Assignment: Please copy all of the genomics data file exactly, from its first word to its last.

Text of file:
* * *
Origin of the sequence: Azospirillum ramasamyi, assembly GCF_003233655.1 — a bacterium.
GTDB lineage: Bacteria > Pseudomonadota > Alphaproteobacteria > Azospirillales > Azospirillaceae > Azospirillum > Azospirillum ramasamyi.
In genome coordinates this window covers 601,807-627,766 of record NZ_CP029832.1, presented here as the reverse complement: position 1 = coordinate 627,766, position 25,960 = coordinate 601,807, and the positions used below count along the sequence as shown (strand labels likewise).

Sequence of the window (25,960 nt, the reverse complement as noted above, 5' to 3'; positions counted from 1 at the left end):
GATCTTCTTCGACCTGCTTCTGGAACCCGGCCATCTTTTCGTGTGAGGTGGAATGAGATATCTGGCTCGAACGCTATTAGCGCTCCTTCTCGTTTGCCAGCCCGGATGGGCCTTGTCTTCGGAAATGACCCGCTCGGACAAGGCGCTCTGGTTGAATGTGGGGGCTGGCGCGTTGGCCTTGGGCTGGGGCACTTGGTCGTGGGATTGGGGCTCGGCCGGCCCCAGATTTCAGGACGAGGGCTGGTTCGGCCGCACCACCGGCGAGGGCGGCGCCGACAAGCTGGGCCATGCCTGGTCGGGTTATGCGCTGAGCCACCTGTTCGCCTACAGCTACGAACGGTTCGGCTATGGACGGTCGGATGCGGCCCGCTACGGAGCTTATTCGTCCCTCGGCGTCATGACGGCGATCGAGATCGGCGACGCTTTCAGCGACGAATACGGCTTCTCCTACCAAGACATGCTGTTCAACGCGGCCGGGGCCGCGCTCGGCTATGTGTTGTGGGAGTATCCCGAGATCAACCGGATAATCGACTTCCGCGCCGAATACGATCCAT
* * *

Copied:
Origin of the sequence: Azospirillum ramasamyi, assembly GCF_003233655.1 — a bacterium.
GTDB lineage: Bacteria > Pseudomonadota > Alphaproteobacteria > Azospirillales > Azospirillaceae > Azospirillum > Azospirillum ramasamyi.
In genome coordinates this window covers 601,807-627,766 of record NZ_CP029832.1, presented here as the reverse complement: position 1 = coordinate 627,766, position 25,960 = coordinate 601,807, and the positions used below count along the sequence as shown (strand labels likewise).

Sequence of the window (25,960 nt, the reverse complement as noted above, 5' to 3'; positions counted from 1 at the left end):
GATCTTCTTCGACCTGCTTCTGGAACCCGGCCATCTTTTCGTGTGAGGTGGAATGAGATATCTGGCTCGAACGCTATTAGCGCTCCTTCTCGTTTGCCAGCCCGGATGGGCCTTGTCTTCGGAAATGACCCGCTCGGACAAGGCGCTCTGGTTGAATGTGGGGGCTGGCGCGTTGGCCTTGGGCTGGGGCACTTGGTCGTGGGATTGGGGCTCGGCCGGCCCCAGATTTCAGGACGAGGGCTGGTTCGGCCGCACCACCGGCGAGGGCGGCGCCGACAAGCTGGGCCATGCCTGGTCGGGTTATGCGCTGAGCCACCTGTTCGCCTACAGCTACGAACGGTTCGGCTATGGACGGTCGGATGCGGCCCGCTACGGAGCTTATTCGTCCCTCGGCGTCATGACGGCGATCGAGATCGGCGACGCTTTCAGCGACGAATACGGCTTCTCCTACCAAGACATGCTGTTCAACGCGGCCGGGGCCGCGCTCGGCTATGTGTTGTGGGAGTATCCCGAGATCAACCGGATAATCGACTTCCGCGCCGAATACGATCCAT